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Under God’s roof (2008) Under God’s roof (2008)

German church employees are outside the labour laws and are forbidden to strike. How do the churches justify denying employment rights? Through a theology of employment called the "third way": in church-run institutions there is so much brotherly love that any conflict of interest between employer and employee is impossible. Strikes are unnecessary and would only disturb the harmony....    

Update: In 2012 Germany's highest employment tribunal confirmed that strikes were not permitted in church institutions, so long as the unions were allowed to take part in the negotiations.

The lawyer for the unions dismissed this as window dressing: without the right to strike it isn't collective bargaining, she said, but only “collective begging”. [1]

The churches see it differently, of course. According to Pastor Günther Barenhoff, spokesman for the large Protestant charity, Diakonisches Werk, "You can't strike against God." [2] 


Under God's Roof

By Annette Jensen, excerpt from “Unter Gottes Dach”, Publik, April 2008, ver.di

In Germany the churches themselves determine the labour regulations of their employees. That’s what the Constitution says. Factory committee? Employee participation? The right to strike? No way.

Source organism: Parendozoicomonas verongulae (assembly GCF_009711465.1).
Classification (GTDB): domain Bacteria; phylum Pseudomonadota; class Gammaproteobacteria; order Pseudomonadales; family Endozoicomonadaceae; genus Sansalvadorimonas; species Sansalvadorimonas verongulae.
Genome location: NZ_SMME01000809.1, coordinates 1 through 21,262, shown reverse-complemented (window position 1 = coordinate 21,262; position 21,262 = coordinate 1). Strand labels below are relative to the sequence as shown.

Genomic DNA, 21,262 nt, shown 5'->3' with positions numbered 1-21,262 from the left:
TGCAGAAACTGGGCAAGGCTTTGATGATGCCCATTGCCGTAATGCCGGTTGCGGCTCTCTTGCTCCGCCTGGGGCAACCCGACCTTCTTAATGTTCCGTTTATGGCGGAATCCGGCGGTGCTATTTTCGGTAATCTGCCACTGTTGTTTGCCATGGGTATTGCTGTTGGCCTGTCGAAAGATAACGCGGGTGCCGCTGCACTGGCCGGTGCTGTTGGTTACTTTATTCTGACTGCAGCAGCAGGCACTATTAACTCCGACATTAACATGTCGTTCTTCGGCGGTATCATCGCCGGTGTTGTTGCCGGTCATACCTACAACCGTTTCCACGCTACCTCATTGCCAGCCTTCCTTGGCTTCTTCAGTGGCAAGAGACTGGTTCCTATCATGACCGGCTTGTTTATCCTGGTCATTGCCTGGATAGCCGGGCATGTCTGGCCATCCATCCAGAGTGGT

Ever since the Weimar Republic (1919-1933), the Christian churches in Germany have enjoyed great privileges. The Constitution guarantees them the right to self-determination in their conditions of employment. As a result, for 1.3 million people who work in church offices, in graveyards, in day-care centres of the Diakonisches Werk, or hospitals of Caritas (the Catholic charity), the law governing industrial relations within a company (Works Constitution Act / Betriebsverfassungsgesetz) doesn’t apply — and therefore they are not allowed to elect factory committees and public employees’ staff councils (Betriebs- und Personalräte). Labour legislation conflicts, ones which may also involve more than individual workers, are under church jurisdiction.

Strikes aren't in God’s plan